Phoebe Reilly



  • Jennifer Lawrence / Photo by Benny Horne

    Jennifer Lawrence on Her Musical Loves, From the Spice Girls to Black Keys

    The Oscar-nominated actress, who stars as the teenage huntress Katniss Everdeen in this month's much-anticipated adaptation of The Hunger Games, reveals the soundtrack to her life.Do you recall the first album you bought with your own money?I think it was the first Spice Girls CD. It was my everything. I would come home from school every day and play it as loud as I could. My room was right next to my brother's, so it drove him nuts. Then he told me about this really cool trick that involved taking a pin and scraping the underside of the CD. I've never forgiven him for it. I don't even give him Christmas presents.Who would you like to portray in a biopic?I love Joni Mitchell. I heard Blue when I was 19 or 20 and I thought it was the most beautiful album in the world. She's an interesting character.

  • L7 / Photo by Mark Stringer/LFI

    L7 Look Back at 20 Years of 'Pretend We're Dead'

    As '90s alt-rock anthems go, L7's "Pretend We're Dead" was a perfectly immediate slice of "bubblegrunge," simultaneously channeling the noisiness of an active trash compactor with the effortless pop of opening a soda can. When deadpan vocalist Donita Sparks delivered the lyric "Just say no to individuality," she echoed the ironic detachment of the previous year's most popular chorus (something something "entertain us"), and the song enjoyed a brief ubiquity in 1992, spending 20 weeks on the Billboard Alternative Song charts. Yet it didn't stick around for as long as it should have. Hell, when CSS covered it at Coachella a few years ago, they credited it to Daft Punk.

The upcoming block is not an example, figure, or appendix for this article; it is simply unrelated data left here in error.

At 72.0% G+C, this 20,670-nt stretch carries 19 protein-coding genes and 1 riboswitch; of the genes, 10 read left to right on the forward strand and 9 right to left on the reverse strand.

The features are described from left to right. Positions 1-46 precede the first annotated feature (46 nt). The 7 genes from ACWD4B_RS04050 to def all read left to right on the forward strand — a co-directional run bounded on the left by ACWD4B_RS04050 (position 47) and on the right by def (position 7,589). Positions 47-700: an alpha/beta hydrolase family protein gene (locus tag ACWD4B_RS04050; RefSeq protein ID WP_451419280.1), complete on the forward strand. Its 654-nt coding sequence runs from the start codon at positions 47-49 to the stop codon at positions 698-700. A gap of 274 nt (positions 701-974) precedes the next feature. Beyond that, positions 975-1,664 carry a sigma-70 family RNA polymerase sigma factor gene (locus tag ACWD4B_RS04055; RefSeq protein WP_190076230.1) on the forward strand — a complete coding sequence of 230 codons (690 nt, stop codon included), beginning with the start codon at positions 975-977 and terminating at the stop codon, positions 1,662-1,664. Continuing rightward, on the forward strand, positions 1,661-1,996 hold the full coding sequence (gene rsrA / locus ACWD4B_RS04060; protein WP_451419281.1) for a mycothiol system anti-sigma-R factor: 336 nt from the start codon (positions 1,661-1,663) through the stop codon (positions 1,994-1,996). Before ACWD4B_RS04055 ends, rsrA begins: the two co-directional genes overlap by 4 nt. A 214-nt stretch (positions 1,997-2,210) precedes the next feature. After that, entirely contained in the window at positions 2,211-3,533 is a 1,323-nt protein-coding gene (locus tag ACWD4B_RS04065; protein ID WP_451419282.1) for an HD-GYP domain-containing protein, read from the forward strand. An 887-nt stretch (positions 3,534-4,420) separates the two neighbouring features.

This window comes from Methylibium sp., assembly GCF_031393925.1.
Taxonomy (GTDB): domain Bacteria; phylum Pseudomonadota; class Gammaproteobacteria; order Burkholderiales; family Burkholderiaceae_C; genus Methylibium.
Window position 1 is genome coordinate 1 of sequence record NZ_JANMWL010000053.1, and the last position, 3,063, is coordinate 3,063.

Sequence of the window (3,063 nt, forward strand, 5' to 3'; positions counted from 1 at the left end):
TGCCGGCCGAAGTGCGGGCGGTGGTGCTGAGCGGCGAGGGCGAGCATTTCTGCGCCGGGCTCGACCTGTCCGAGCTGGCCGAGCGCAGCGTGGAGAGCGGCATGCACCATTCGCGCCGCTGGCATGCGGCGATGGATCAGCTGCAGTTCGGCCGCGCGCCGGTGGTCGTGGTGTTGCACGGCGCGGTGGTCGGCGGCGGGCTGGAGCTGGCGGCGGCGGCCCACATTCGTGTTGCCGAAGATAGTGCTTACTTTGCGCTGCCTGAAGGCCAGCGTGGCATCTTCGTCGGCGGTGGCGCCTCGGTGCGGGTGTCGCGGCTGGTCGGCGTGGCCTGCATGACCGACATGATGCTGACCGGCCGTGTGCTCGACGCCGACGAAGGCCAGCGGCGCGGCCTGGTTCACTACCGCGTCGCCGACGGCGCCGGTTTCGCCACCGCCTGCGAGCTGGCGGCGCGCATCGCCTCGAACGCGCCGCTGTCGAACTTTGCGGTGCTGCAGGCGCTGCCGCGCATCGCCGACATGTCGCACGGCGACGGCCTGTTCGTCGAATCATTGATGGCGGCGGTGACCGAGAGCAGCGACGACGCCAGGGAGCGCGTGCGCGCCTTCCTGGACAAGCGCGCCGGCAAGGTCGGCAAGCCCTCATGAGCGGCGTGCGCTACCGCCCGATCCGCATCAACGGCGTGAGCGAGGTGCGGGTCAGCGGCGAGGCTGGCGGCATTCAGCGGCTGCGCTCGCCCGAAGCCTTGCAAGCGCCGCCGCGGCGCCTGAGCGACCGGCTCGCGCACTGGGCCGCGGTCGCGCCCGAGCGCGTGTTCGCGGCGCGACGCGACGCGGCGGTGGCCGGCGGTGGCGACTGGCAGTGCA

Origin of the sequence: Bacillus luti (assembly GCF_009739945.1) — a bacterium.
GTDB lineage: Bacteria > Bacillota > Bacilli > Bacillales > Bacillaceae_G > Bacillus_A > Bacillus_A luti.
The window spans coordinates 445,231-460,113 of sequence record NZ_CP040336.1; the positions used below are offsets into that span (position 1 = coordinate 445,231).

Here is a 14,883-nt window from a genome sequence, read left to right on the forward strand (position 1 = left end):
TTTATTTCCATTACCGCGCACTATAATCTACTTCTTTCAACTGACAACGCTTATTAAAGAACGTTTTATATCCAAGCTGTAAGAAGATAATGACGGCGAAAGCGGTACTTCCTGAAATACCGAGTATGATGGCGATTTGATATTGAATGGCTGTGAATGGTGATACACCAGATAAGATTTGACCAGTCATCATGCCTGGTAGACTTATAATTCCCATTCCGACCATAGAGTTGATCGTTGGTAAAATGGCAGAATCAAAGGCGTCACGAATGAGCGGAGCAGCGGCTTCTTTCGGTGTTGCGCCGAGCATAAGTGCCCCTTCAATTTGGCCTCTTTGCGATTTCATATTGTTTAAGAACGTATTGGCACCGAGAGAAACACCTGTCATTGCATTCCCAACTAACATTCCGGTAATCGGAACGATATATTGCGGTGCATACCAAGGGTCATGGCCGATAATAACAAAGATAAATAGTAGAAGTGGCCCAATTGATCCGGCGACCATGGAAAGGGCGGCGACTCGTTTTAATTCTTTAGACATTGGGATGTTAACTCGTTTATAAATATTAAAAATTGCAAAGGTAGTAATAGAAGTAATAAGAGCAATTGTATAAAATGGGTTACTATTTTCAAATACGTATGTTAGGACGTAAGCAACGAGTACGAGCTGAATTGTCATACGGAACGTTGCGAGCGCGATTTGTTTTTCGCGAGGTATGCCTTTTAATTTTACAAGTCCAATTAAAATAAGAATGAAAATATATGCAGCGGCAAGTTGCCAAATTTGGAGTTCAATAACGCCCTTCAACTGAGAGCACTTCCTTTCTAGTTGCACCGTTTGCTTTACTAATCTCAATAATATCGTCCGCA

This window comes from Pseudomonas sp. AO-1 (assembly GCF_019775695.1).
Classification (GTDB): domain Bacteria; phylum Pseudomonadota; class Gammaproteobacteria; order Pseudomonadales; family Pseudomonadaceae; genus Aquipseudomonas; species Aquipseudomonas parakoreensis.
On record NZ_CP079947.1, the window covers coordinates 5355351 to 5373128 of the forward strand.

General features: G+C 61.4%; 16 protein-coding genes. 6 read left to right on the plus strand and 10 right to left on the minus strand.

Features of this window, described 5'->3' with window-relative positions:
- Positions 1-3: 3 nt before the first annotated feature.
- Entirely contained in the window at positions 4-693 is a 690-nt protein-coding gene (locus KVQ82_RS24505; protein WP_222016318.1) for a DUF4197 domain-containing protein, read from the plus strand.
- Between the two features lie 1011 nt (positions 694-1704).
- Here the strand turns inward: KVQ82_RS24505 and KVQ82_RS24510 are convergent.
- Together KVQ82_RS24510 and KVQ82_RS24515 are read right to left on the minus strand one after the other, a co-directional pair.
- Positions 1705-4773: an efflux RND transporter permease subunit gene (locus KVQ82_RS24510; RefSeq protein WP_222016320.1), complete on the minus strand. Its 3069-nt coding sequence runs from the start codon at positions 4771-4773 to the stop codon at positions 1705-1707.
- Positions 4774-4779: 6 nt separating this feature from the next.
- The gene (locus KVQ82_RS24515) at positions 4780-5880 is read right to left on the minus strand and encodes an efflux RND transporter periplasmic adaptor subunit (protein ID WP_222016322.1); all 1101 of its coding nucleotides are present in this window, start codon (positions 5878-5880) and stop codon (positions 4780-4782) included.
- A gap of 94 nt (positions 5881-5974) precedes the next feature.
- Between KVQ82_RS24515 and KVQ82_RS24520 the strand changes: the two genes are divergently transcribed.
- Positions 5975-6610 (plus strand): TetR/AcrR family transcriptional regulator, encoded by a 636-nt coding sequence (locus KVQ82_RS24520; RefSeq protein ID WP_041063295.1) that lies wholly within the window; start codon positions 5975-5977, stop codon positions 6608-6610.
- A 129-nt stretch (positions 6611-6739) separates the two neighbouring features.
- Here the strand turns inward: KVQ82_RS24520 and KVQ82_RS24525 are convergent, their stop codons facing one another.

• John Mulaney / Photo by Mindy Tucker

    Listening In: John Mulaney

    What was the last concert you attended? Jeff Mangum at Town Hall [in New York]. My girlfriend turned me on to Neutral Milk Hotel about two years ago; I'm not cool enough to have been in on the ground floor. There were songs that I knew really well, but everyone in the crowd knew every word to everything. For some people, this was a bucket-list-level event. Who would you like to portray in a rock biopic? David Byrne. I saw Stop Making Sense when I was really little and I didn't know what it was, but I thought he was really funny. I actually thought he was a comedian at first. So I'm going to say him. Or Little Richard. Growing up, did your parents object to anything you were listening to?

  • Chairlift's Caroline Polachek / Photo by Aaron Richter

    In My Bag: Caroline Polachek

    Caroline Polachek is not a night owl, or at least she hasn't been lately. While recording the second Chairlift album, Something, with bandmate Patrick Wimberly, the singer for the Brooklyn avant-pop duo turned into a nine-to-fiver (sort of). "We wanted the record to have a daytime feeling," explains Polachek. "It was about being too bright, too awake, and the tension that comes with that." Below are some of the things she considers indispensable when she's away from her Williamsburg apartment: This is a Proenza Schouler bag. I love the futuristic and utilitarian side of Proenza's designs. And it's a good bag to have on tour because it can take a beating. The vintage Russian watch is from eBay. I think I got it for, like, $30. I'm not a collector, but I'm obsessed with watches that have really big faces, and I really liked the Soviet-style font of these digits.